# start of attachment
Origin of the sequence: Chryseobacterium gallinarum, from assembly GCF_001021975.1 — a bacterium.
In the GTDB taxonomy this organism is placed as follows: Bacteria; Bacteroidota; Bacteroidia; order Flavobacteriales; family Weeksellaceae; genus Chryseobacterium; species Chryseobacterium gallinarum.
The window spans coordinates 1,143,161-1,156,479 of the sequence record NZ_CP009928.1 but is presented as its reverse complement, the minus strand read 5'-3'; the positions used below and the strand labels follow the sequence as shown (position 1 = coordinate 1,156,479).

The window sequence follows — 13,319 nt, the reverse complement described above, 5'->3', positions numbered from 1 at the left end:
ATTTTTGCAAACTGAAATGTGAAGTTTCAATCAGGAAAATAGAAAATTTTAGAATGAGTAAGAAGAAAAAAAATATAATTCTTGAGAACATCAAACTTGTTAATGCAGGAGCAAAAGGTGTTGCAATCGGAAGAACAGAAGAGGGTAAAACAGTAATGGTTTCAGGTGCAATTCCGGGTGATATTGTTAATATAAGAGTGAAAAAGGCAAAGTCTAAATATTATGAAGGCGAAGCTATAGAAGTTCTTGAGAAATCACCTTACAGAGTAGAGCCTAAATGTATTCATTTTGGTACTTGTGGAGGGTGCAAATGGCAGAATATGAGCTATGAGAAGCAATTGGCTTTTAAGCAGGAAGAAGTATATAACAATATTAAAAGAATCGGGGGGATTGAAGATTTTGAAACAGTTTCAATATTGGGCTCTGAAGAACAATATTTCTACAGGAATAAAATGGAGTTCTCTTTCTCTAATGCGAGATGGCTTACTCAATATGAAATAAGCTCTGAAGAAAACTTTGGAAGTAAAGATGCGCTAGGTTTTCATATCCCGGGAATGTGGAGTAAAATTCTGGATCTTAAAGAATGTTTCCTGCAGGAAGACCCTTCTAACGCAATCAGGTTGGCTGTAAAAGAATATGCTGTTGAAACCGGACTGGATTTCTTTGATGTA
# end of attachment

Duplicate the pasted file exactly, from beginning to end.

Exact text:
Origin of the sequence: Chryseobacterium gallinarum, from assembly GCF_001021975.1 — a bacterium.
In the GTDB taxonomy this organism is placed as follows: Bacteria; Bacteroidota; Bacteroidia; order Flavobacteriales; family Weeksellaceae; genus Chryseobacterium; species Chryseobacterium gallinarum.
The window spans coordinates 1,143,161-1,156,479 of the sequence record NZ_CP009928.1 but is presented as its reverse complement, the minus strand read 5'-3'; the positions used below and the strand labels follow the sequence as shown (position 1 = coordinate 1,156,479).

The window sequence follows — 13,319 nt, the reverse complement described above, 5'->3', positions numbered from 1 at the left end:
ATTTTTGCAAACTGAAATGTGAAGTTTCAATCAGGAAAATAGAAAATTTTAGAATGAGTAAGAAGAAAAAAAATATAATTCTTGAGAACATCAAACTTGTTAATGCAGGAGCAAAAGGTGTTGCAATCGGAAGAACAGAAGAGGGTAAAACAGTAATGGTTTCAGGTGCAATTCCGGGTGATATTGTTAATATAAGAGTGAAAAAGGCAAAGTCTAAATATTATGAAGGCGAAGCTATAGAAGTTCTTGAGAAATCACCTTACAGAGTAGAGCCTAAATGTATTCATTTTGGTACTTGTGGAGGGTGCAAATGGCAGAATATGAGCTATGAGAAGCAATTGGCTTTTAAGCAGGAAGAAGTATATAACAATATTAAAAGAATCGGGGGGATTGAAGATTTTGAAACAGTTTCAATATTGGGCTCTGAAGAACAATATTTCTACAGGAATAAAATGGAGTTCTCTTTCTCTAATGCGAGATGGCTTACTCAATATGAAATAAGCTCTGAAGAAAACTTTGGAAGTAAAGATGCGCTAGGTTTTCATATCCCGGGAATGTGGAGTAAAATTCTGGATCTTAAAGAATGTTTCCTGCAGGAAGACCCTTCTAACGCAATCAGGTTGGCTGTAAAAGAATATGCTGTTGAAACCGGACTGGATTTCTTTGATGTA